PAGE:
To get started with our cooking process, check out your fillets to make sure there is no membrane left on the fish. The fishmonger I had purchased my fish from had done a pretty great job of cleaning that fish before selling, and I had only a tiny bit of membrane left, and was able to remove it easily with my fingers, no knife needed! The membrane will cook to be quite tough and chewy, and considering the plump, meaty, juiciness of the fish, we definitely want to lose that membrane!

Next, salt and pepper your fillets quite liberally and let them sit for at least a few minutes. While you are waiting, get your other ingredients out and chop the garlic and set aside. This will allow you to move quickly through the cooking process, so you get to eating faster!

Next, add the oil to a medium- to large-sized pan. I suggested 1 tablespoon, but to be honest, you want just enough for a light coating on the pan. You can even use a paper towel to swish it around, coating the bottom surface, and soaking up any excess that isn’t needed. Heat the pan over medium heat, and then add the fish to the pan.

Cover the pan while the fish is cooking, lifting it only to turn the fish halfway through the cooking process. How long to cook the fish will totally depend on the size of the fillet. I used a temperature probe and aimed for an internal temperature of 140ºF/60ºC. It took my fillets about 10 minutes to cook through. The goal, like most fish, is for the translucent colour to turn opaque. Try to avoid overcooking the fish, since it can get dry and kind of tough if you cook it too long.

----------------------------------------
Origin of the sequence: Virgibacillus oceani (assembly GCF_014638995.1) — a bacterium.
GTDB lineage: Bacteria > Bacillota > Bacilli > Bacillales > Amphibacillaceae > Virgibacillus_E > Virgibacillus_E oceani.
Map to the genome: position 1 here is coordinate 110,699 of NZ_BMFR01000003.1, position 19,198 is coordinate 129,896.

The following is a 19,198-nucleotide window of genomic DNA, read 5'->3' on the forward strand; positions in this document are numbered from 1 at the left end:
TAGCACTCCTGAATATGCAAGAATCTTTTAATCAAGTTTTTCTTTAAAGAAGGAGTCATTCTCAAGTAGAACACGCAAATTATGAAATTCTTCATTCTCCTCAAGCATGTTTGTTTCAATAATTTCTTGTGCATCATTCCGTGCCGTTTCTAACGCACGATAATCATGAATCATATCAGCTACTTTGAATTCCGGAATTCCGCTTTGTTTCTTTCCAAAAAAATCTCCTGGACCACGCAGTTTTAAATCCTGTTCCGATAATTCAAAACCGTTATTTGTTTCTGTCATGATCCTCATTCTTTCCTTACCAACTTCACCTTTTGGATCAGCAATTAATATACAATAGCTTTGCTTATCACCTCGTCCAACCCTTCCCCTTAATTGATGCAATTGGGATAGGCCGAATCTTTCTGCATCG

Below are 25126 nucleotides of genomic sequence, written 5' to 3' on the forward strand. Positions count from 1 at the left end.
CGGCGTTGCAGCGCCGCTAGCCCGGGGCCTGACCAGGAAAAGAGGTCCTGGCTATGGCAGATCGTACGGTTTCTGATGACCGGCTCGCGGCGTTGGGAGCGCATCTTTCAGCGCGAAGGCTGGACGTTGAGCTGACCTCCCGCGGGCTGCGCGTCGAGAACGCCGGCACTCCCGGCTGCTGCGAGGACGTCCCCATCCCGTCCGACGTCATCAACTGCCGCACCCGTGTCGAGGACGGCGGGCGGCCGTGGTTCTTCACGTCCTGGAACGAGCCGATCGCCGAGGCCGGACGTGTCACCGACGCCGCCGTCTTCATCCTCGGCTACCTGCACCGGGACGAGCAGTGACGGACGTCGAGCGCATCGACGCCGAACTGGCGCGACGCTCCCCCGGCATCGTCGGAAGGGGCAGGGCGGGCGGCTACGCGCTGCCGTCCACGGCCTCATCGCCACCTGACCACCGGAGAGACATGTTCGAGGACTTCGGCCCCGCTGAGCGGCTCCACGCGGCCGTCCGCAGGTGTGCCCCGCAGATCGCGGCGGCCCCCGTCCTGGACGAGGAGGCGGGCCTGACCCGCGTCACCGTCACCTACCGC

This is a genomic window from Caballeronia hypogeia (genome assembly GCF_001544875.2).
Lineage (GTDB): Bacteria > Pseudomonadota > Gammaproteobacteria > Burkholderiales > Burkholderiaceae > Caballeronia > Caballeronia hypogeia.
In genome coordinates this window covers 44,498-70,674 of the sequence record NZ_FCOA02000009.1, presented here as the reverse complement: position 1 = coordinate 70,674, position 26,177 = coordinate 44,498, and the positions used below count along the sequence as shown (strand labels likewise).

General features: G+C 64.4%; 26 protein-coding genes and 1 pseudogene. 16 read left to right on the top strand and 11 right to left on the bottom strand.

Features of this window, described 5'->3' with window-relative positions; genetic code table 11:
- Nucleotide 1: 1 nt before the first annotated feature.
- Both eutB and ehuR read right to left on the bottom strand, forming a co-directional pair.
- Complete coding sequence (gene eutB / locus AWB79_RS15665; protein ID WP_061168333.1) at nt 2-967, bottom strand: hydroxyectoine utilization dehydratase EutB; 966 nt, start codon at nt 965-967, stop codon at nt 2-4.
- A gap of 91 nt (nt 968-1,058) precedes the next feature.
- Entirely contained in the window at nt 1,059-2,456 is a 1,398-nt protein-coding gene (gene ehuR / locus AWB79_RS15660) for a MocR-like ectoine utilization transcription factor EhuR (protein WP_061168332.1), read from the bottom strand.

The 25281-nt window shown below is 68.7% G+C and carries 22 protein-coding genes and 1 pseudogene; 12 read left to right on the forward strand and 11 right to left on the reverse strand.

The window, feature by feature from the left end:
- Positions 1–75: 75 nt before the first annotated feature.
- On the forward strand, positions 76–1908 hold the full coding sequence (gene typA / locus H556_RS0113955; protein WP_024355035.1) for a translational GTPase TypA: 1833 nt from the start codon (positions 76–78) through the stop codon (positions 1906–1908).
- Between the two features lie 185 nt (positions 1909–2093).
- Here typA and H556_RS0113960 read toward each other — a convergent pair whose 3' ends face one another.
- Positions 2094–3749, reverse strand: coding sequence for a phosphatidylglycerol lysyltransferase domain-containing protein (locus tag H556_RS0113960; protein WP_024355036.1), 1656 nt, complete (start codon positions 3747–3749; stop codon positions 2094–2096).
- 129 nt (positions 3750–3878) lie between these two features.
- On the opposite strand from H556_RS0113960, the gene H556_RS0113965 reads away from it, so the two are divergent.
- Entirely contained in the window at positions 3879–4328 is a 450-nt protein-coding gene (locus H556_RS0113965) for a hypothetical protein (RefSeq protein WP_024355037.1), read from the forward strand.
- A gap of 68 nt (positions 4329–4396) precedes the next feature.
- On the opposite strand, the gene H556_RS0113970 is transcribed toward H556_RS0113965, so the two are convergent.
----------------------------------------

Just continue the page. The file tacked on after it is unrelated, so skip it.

Once the fish is cooked through, take it out and place it on a plate to the side while you prepare the sauce.

Keeping the temperature the same, or just *slightly* higher, add the garlic and butter to the pan and let them cook, swirling the pan occasionally (as in, pick up the pan and swish it in a circular motion to get the butter and garlic to swirl around in the pan, then put it back down, repeating every now and again). This will go through a few steps here. First, the butter will melt down and encompass the garlic in a glorious hug. Next, the butter will kind of foam up, and the garlic will release that glorious smell. Then, both the garlic and the butter will start to brown and smell a bit toasty. That toasty smell is your cue to add the broth and the wine. When adding the liquid, things may get a little spurty. To minimize this, try to get the broth and wine to room temperature before adding, and stir well once you add them in. Let the sauce simmer until the liquid is reduced by about half, then add the whipping cream, stirring in completely. Let this come to a simmer and cook for another few minutes (1-3) until the sauce thickens slightly. Add the tarragon, then give the sauce a quick taste-test, and add salt and pepper to taste.

Next, add the fish back into the pan. This is just to reheat, not cook, the fish, so don’t leave it in for too long. Less than a minute for sure. Spoon the sauce up over the fish to help it reheat on all sides. Finally, transfer the fish to a serving dish, and then spoon the sauce over the fish, and serve!

Happy eating.

One Pan Dinner – Pecan Crusted Fish with Caramelized Vegetables and Roasted Potatoes

One Pan Fish Dinner

  • Servings: 2
  • Difficulty: easy-medium
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  • 1 pieces white fish, ~3/4″/2cm thick (mahi-mahi, cod, halibut, etc.)
  • 2 + 2 Tbsps olive oil